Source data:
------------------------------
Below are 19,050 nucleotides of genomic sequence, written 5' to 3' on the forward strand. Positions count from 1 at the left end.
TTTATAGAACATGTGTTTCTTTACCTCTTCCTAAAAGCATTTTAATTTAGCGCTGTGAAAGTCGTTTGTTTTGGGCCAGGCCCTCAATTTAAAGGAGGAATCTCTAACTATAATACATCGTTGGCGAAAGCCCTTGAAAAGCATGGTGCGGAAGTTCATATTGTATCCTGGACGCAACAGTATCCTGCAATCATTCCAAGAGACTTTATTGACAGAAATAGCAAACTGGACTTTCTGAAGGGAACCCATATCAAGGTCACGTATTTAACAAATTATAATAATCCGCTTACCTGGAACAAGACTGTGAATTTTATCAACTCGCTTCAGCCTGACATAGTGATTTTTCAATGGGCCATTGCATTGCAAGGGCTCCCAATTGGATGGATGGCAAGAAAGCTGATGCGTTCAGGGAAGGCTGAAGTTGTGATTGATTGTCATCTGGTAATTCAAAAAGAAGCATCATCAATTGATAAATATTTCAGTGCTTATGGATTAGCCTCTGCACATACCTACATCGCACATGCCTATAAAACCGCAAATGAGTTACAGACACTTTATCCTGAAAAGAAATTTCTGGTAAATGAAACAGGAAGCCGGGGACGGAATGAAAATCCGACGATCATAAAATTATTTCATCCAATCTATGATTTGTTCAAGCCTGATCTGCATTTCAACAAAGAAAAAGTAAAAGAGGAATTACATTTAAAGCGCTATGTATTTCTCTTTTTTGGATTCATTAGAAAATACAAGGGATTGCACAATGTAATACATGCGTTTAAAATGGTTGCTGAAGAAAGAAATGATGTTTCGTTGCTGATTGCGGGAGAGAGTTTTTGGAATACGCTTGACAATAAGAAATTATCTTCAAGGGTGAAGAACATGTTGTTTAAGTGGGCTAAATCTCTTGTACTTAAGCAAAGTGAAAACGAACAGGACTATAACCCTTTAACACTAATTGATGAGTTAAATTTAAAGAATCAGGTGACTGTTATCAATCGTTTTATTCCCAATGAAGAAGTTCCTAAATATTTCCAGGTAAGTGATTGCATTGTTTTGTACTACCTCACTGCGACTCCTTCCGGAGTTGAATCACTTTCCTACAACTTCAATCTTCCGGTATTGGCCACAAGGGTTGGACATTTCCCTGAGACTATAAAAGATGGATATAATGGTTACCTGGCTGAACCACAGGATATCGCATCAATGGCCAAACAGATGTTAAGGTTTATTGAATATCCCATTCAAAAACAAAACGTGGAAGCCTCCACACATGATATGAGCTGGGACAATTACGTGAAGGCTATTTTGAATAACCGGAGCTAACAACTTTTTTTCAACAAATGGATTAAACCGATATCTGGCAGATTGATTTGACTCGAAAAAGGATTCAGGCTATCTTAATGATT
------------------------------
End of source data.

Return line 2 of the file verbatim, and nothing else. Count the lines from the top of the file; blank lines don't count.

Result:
TTTATAGAACATGTGTTTCTTTACCTCTTCCTAAAAGCATTTTAATTTAGCGCTGTGAAAGTCGTTTGTTTTGGGCCAGGCCCTCAATTTAAAGGAGGAATCTCTAACTATAATACATCGTTGGCGAAAGCCCTTGAAAAGCATGGTGCGGAAGTTCATATTGTATCCTGGACGCAACAGTATCCTGCAATCATTCCAAGAGACTTTATTGACAGAAATAGCAAACTGGACTTTCTGAAGGGAACCCATATCAAGGTCACGTATTTAACAAATTATAATAATCCGCTTACCTGGAACAAGACTGTGAATTTTATCAACTCGCTTCAGCCTGACATAGTGATTTTTCAATGGGCCATTGCATTGCAAGGGCTCCCAATTGGATGGATGGCAAGAAAGCTGATGCGTTCAGGGAAGGCTGAAGTTGTGATTGATTGTCATCTGGTAATTCAAAAAGAAGCATCATCAATTGATAAATATTTCAGTGCTTATGGATTAGCCTCTGCACATACCTACATCGCACATGCCTATAAAACCGCAAATGAGTTACAGACACTTTATCCTGAAAAGAAATTTCTGGTAAATGAAACAGGAAGCCGGGGACGGAATGAAAATCCGACGATCATAAAATTATTTCATCCAATCTATGATTTGTTCAAGCCTGATCTGCATTTCAACAAAGAAAAAGTAAAAGAGGAATTACATTTAAAGCGCTATGTATTTCTCTTTTTTGGATTCATTAGAAAATACAAGGGATTGCACAATGTAATACATGCGTTTAAAATGGTTGCTGAAGAAAGAAATGATGTTTCGTTGCTGATTGCGGGAGAGAGTTTTTGGAATACGCTTGACAATAAGAAATTATCTTCAAGGGTGAAGAACATGTTGTTTAAGTGGGCTAAATCTCTTGTACTTAAGCAAAGTGAAAACGAACAGGACTATAACCCTTTAACACTAATTGATGAGTTAAATTTAAAGAATCAGGTGACTGTTATCAATCGTTTTATTCCCAATGAAGAAGTTCCTAAATATTTCCAGGTAAGTGATTGCATTGTTTTGTACTACCTCACTGCGACTCCTTCCGGAGTTGAATCACTTTCCTACAACTTCAATCTTCCGGTATTGGCCACAAGGGTTGGACATTTCCCTGAGACTATAAAAGATGGATATAATGGTTACCTGGCTGAACCACAGGATATCGCATCAATGGCCAAACAGATGTTAAGGTTTATTGAATATCCCATTCAAAAACAAAACGTGGAAGCCTCCACACATGATATGAGCTGGGACAATTACGTGAAGGCTATTTTGAATAACCGGAGCTAACAACTTTTTTTCAACAAATGGATTAAACCGATATCTGGCAGATTGATTTGACTCGAAAAAGGATTCAGGCTATCTTAATGATT